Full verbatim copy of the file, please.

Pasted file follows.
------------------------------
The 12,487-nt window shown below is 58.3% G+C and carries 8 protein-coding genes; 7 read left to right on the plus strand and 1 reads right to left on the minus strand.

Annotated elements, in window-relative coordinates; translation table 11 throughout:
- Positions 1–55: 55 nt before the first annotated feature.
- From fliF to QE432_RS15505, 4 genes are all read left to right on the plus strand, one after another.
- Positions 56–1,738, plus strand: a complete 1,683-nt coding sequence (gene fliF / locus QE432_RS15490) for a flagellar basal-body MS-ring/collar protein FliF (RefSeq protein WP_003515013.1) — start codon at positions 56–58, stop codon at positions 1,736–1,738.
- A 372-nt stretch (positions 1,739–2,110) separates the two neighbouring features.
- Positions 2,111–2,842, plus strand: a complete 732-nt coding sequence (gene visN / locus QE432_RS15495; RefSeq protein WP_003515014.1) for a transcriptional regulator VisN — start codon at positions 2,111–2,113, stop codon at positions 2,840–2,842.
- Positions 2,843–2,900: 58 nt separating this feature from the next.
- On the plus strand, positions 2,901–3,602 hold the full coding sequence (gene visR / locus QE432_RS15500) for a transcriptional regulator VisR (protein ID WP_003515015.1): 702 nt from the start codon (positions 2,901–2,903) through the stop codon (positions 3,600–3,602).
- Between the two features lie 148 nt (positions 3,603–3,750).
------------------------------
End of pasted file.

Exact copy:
The 12,487-nt window shown below is 58.3% G+C and carries 8 protein-coding genes; 7 read left to right on the plus strand and 1 reads right to left on the minus strand.

Annotated elements, in window-relative coordinates; translation table 11 throughout:
- Positions 1–55: 55 nt before the first annotated feature.
- From fliF to QE432_RS15505, 4 genes are all read left to right on the plus strand, one after another.
- Positions 56–1,738, plus strand: a complete 1,683-nt coding sequence (gene fliF / locus QE432_RS15490) for a flagellar basal-body MS-ring/collar protein FliF (RefSeq protein WP_003515013.1) — start codon at positions 56–58, stop codon at positions 1,736–1,738.
- A 372-nt stretch (positions 1,739–2,110) separates the two neighbouring features.
- Positions 2,111–2,842, plus strand: a complete 732-nt coding sequence (gene visN / locus QE432_RS15495; RefSeq protein WP_003515014.1) for a transcriptional regulator VisN — start codon at positions 2,111–2,113, stop codon at positions 2,840–2,842.
- Positions 2,843–2,900: 58 nt separating this feature from the next.
- On the plus strand, positions 2,901–3,602 hold the full coding sequence (gene visR / locus QE432_RS15500) for a transcriptional regulator VisR (protein ID WP_003515015.1): 702 nt from the start codon (positions 2,901–2,903) through the stop codon (positions 3,600–3,602).
- Between the two features lie 148 nt (positions 3,603–3,750).